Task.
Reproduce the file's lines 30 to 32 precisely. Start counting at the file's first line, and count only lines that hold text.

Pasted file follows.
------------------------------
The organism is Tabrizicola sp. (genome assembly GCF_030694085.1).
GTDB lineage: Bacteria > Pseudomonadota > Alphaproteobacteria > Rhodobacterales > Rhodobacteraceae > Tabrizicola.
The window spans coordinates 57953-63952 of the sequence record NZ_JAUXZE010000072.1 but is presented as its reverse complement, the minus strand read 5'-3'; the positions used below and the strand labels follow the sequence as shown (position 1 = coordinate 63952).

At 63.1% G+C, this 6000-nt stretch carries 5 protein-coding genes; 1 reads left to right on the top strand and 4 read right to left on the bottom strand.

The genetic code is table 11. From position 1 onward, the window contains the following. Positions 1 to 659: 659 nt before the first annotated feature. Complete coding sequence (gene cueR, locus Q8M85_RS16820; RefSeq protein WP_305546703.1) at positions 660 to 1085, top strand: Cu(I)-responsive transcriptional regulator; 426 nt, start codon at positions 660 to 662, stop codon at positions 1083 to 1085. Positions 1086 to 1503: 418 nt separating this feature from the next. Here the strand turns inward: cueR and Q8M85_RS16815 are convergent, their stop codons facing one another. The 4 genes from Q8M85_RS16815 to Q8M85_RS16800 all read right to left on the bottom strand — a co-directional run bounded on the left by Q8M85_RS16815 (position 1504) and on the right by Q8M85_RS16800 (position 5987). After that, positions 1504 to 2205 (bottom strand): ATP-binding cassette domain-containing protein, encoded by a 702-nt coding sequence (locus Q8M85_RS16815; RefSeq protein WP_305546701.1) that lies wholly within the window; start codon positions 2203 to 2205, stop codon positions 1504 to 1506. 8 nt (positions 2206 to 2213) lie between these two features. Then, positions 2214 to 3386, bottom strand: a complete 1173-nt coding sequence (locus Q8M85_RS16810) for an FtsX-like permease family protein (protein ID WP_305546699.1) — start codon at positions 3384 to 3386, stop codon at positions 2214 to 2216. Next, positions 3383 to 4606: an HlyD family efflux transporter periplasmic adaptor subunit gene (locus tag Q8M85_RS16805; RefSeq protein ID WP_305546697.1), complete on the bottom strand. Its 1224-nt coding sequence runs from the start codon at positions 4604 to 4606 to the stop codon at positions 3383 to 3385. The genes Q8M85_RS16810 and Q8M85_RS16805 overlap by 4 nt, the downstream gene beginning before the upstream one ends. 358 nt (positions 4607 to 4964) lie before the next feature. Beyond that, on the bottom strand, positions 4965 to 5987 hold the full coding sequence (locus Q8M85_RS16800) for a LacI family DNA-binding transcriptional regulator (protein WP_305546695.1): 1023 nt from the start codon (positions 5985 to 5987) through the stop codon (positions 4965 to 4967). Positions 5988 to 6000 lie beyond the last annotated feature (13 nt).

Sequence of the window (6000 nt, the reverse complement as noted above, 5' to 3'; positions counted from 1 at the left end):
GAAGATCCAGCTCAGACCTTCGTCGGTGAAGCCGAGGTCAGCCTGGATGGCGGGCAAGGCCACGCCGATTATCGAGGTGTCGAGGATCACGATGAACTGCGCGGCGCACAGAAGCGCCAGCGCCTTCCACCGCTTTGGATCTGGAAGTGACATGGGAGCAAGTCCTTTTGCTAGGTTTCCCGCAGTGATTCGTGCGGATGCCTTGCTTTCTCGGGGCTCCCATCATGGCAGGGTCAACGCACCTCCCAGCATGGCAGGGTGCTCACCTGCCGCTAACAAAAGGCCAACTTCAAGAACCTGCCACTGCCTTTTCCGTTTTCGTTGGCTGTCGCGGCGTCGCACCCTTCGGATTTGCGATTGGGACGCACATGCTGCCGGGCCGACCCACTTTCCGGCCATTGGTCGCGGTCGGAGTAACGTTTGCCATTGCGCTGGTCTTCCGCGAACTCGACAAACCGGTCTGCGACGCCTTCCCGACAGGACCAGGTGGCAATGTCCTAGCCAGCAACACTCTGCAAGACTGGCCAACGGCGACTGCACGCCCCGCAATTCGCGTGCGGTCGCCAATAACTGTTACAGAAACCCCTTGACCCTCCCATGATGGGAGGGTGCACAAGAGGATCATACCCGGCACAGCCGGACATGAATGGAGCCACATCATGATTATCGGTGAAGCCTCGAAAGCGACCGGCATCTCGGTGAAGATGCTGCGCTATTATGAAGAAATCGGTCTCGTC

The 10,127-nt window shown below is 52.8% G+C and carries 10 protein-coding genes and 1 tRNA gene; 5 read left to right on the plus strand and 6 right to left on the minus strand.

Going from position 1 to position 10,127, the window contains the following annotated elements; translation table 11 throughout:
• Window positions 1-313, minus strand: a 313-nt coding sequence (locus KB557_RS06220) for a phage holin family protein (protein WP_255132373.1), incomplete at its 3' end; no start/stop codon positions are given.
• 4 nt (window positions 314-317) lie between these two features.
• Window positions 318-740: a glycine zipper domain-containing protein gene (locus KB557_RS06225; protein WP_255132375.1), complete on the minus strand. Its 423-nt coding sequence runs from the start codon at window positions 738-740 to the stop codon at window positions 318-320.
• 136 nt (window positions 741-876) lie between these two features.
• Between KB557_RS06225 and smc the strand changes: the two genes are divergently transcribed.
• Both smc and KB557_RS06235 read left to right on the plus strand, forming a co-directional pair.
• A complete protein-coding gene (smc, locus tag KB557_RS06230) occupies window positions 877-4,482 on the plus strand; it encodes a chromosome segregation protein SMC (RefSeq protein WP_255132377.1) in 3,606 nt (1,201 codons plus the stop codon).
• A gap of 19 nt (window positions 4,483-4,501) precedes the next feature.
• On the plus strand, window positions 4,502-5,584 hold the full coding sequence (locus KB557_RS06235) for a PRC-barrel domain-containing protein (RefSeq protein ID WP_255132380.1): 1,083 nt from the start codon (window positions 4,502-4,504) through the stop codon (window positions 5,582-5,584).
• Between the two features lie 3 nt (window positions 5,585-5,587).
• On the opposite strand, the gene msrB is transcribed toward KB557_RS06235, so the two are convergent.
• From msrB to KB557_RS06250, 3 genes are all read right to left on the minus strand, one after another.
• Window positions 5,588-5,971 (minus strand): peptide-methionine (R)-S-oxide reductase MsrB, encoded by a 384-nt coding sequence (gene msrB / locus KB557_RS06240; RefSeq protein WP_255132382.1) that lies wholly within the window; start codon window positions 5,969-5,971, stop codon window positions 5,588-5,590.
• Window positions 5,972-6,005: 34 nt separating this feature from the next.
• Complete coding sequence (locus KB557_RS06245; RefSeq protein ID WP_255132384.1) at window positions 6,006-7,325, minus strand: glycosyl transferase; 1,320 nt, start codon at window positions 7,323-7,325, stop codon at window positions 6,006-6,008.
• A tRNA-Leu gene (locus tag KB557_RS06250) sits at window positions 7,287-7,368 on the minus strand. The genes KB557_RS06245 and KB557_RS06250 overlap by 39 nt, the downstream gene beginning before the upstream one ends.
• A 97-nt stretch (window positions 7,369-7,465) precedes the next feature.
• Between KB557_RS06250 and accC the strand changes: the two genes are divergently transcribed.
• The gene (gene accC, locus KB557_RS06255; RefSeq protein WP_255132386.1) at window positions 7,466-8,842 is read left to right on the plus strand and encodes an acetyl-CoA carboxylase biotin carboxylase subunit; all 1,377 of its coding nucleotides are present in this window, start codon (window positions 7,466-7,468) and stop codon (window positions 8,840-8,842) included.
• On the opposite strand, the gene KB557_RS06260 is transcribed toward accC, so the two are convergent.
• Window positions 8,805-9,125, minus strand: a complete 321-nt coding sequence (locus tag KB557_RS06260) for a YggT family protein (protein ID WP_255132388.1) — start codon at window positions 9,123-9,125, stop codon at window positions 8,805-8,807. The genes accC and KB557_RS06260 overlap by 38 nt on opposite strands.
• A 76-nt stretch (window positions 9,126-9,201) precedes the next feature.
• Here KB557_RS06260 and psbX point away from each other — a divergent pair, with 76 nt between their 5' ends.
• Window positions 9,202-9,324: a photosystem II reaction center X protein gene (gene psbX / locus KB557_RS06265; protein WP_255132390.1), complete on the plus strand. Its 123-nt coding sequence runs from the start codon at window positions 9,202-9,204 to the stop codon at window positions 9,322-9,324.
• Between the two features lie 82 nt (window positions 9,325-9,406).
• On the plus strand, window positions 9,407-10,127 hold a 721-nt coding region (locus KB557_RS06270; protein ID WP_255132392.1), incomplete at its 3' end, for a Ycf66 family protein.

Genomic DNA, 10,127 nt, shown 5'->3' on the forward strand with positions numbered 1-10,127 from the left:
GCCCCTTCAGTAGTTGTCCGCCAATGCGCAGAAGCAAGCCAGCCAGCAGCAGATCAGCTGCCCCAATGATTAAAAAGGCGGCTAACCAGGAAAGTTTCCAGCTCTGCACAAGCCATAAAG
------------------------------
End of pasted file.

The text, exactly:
• Window positions 8,805-9,125, minus strand: a complete 321-nt coding sequence (locus tag KB557_RS06260) for a YggT family protein (protein ID WP_255132388.1) — start codon at window positions 9,123-9,125, stop codon at window positions 8,805-8,807. The genes accC and KB557_RS06260 overlap by 38 nt on opposite strands.
• A 76-nt stretch (window positions 9,126-9,201) precedes the next feature.
• Here KB557_RS06260 and psbX point away from each other — a divergent pair, with 76 nt between their 5' ends.